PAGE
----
Shivraj Singh Chouhan is a man to watch. He could give Modi a run for his money on the acceptability index, writes Aditi Phadnis
The Madhya Pradesh chief minister is so low profile that few realise he could be Modi's counterweight within the Bharatiya Janata Party.
Driving through Bhopal on Christmas Eve, a bureaucrat was surprised to find Chief Minister Shivraj Singh Chouhan's home wreathed in fairy lights. "What's happening," he asked the driver. "Chief minister saab is hosting a Christmas party for Christians," came the reply.
Bear in mind that Madhya Pradesh is ruled by the Bharatiya Janata Party. Last year, on Eid, Chouhan went for a padyatra through the Muslim-dominated Shahjehanabad locality of Bhopal, going into houses and embracing men in the traditional greeting.
The previous year, he stood outside Bhopal's main mosque, throwing flower petals at people coming out after Eid namaz. Obviously, he is not secular, given his background in the Rashtriya Swayamsevak Sangh. But he is an admirer of Atal Bihari Vajpayee -- he was the only BJP chief minister who demanded on Vajpayee's birthday that a Bharat Ratna be conferred on the former prime minister.
The recent communal riots in Ratlam were the first after more than 10 years. Over 150 people had died in communal riots in Bhopal after the demolition of the Babri Masjid. Hence, the state has seen some tense Hindu-Muslim confrontations in the past. But Chouhan has launched a scheme for partially subsidising teerth yatra -- and Ajmer is as eligible a teerth as Kailash Mansarovar.
Chouhan is one of the BJP's most retiring chief ministers. This is the reason most people forget that he almost matches Gujarat Chief Minister Narendra Modi's record in office -- if he wins the assembly elections in Madhya Pradesh due later this year, it will be his third term as chief minister, albeit truncated because he served only half of the first one.
Madhya Pradesh has a good record in financial management with the lowest revenue deficit in the country.
Well, it lost most of its mineral wealth with the creation of Chhattisgarh, the state staggered but managed to stabilise itself because of two commodities: soyabean and wheat. Madhya Pradesh grows more than 70 per cent of India's soyabean. But what is really lucrative is the export of de-oiled soya cake. (Soyabean has 40 per cent of protein content and 26 per cent oil content. Once the oil has been removed, the high-protein residue, known as de-oiled soya, is an excellent source of animal and bird feed, and is in high demand in Argentina, Brazil, etc. Because it is non-genetically modified, wary European buyers also buy it in large quantities.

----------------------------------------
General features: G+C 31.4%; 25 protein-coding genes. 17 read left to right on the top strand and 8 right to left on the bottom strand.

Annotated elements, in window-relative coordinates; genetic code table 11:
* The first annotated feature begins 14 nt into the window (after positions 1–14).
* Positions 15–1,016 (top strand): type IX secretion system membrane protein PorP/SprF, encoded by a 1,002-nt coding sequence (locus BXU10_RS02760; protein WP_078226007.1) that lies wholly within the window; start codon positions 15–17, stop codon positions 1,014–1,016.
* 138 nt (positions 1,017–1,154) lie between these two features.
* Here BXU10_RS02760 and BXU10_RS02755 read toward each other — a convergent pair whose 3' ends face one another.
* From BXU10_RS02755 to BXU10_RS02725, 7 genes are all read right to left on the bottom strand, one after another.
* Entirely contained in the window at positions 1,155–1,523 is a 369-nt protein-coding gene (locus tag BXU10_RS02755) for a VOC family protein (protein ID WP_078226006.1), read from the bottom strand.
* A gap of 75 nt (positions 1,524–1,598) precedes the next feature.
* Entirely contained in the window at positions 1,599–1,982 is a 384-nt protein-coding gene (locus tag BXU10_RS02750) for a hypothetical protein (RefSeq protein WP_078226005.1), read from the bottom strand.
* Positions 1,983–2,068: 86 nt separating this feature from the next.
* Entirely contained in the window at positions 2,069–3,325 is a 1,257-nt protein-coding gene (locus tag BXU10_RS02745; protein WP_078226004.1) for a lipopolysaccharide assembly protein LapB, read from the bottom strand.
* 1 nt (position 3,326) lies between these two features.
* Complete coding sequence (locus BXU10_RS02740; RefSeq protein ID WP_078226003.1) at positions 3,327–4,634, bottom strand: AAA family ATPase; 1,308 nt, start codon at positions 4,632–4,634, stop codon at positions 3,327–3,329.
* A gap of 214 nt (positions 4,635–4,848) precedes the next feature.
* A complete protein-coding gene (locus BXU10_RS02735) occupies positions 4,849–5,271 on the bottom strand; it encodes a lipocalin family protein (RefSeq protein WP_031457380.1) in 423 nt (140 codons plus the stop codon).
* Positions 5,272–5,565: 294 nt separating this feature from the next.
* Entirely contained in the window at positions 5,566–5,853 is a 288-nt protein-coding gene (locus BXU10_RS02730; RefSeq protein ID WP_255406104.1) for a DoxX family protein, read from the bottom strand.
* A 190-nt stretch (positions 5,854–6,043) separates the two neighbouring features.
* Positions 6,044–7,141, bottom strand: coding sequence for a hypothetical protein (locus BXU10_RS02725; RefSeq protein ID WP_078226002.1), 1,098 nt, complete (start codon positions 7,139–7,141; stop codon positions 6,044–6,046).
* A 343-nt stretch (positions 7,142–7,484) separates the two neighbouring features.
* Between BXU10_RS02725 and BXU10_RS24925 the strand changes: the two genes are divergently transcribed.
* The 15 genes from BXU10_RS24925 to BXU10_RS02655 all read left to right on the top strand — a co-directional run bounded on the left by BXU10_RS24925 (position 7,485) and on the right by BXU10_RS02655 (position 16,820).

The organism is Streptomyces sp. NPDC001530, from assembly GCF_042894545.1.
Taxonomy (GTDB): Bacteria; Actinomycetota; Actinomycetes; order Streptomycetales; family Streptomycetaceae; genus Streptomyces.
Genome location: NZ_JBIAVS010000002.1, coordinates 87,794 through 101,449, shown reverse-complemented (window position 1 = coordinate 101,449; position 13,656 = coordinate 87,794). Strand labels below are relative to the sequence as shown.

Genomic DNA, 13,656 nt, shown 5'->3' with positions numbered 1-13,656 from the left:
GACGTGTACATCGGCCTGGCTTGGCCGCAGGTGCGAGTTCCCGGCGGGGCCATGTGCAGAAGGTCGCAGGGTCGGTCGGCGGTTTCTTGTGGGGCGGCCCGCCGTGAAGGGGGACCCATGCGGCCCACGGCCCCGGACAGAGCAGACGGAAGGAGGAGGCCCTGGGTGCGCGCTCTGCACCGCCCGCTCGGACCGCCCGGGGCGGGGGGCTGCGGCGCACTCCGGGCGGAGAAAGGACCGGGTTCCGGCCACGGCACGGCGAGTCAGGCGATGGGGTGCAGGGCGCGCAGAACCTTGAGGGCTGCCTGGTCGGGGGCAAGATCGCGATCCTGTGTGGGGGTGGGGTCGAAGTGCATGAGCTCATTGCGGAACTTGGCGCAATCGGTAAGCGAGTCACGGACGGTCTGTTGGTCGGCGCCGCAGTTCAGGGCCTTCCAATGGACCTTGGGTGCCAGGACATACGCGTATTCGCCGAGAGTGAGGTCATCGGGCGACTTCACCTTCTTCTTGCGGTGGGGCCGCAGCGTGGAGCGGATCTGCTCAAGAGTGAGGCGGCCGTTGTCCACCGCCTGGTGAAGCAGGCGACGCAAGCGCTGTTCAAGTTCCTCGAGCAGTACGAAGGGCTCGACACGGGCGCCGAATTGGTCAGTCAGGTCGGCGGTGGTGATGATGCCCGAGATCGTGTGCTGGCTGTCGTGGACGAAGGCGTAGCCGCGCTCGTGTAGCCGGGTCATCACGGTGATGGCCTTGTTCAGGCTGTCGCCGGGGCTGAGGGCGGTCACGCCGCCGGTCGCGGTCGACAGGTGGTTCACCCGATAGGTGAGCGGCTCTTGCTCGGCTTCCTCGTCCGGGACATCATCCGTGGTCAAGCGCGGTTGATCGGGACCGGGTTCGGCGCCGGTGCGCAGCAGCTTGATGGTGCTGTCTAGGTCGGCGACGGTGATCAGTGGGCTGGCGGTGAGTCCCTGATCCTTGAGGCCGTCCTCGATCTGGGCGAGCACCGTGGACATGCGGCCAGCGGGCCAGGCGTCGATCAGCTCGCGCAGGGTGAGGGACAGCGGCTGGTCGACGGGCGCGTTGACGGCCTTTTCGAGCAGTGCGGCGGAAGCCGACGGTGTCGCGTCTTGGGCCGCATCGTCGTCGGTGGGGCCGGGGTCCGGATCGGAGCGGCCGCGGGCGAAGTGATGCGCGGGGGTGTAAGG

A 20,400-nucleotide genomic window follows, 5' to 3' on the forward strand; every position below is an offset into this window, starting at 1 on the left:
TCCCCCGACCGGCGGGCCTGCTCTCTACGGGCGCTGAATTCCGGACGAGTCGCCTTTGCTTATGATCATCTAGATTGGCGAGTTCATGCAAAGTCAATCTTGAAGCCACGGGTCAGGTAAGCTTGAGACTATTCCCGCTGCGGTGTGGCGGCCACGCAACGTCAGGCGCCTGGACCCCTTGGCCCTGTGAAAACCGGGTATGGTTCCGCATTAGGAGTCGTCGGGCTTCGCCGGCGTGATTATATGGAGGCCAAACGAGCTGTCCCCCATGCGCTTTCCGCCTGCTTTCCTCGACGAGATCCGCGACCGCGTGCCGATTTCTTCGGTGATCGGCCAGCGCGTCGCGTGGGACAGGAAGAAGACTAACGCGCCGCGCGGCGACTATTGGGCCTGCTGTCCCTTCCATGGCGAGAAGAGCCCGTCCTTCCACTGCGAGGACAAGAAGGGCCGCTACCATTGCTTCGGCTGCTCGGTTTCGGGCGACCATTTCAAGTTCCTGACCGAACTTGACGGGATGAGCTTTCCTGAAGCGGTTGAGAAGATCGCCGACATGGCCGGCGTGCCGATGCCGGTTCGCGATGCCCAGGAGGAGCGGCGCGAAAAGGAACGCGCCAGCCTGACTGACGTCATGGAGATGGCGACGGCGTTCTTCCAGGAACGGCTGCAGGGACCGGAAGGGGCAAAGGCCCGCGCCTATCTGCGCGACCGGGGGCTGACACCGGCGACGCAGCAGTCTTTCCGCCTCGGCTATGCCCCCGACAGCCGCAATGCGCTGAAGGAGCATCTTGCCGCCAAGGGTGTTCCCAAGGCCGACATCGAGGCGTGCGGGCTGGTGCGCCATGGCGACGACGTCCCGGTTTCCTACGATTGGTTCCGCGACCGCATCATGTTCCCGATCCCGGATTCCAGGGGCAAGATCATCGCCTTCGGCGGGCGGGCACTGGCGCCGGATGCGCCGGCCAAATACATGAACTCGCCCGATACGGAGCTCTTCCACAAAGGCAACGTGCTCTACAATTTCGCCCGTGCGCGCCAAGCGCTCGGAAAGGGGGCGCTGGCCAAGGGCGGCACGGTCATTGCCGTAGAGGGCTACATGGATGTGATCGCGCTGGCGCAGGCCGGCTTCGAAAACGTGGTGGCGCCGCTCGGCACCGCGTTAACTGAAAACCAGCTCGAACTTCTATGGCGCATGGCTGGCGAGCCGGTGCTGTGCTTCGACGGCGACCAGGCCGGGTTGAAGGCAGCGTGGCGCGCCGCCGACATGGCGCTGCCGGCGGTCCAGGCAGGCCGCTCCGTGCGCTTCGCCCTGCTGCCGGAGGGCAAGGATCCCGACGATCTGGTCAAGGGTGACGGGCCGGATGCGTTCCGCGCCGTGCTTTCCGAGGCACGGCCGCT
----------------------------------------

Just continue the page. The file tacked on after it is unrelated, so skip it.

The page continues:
The sharbati wheat grown in the state is eyed greedily by other north Indian states such as Uttar Pradesh and Punjab because it is much more flavourful than the variety they grow.
All this is facilitated by the large land holdings the state continues to have. You can still buy land and set up an industry in Madhya Pradesh without blood, sweat and tears. Of course, the downside is that the state is deeply feudal. So, Madhya Pradesh has the highest number of reported rapes in India. The rate of crimes against women is high. It is low on human development indices, though Bihar continues to be the lowest.
The point is that Chouhan is one of the most underleveraged chief ministers the BJP has. He is not an administrative genius -- far from it. In fact, in all these years, he has never outlined his vision of Madhya Pradesh. He has a complex about not knowing English. He is intimidated by assertive professional women. He neither has the swashbuckling swagger of Modi nor the almost contemplative cunning of Chhattisgarh Chief Minister Raman Singh. And yet, he is streets ahead of both in terms of political consensus-building.
His colleague Babulal Gaur used to be chief minister. Yet, after he was displaced, Gaur has been working as Chouhan's deputy for more than 10 years without a murmur of protest. Uma Bharati thought she was the best chief minister the state has ever had. But Chouhan has not allowed Bharati to return to the state ever since she left the BJP.
Chouhan has one asset that no BJP chief minister does -- he never ever raises his voice. This emotional equilibrium has stood him in good stead. He doesn't make enemies easily.
Little wonder then, that the RSS views him extremely favourably and is gently nudging him towards becoming a counterweight to Modi. But where he differs radically from Modi is in the one crucial aspect of governance: he is affable and likeable but simply isn't efficient.
Well-informed about his colleagues -- but not efficient. This is the reason Madhya Pradesh Finance Minister Raghavjee has got it into his head that the goods and services tax will be unfavourable for the state and has blocked it single-handedly for the last four years. Had he been smarter, Chouhan might have used his colleague's intransigence to bargain for something else from the Centre. But he's just gone along with it.
Despite a limited governance bandwidth, Chouhan is a man to watch, especially after the Assembly elections. Within the National Democratic Alliance, he could give Modi a run for his money on the acceptability index -- because though Modi might beat him in influencing people, he is much better at winning friends.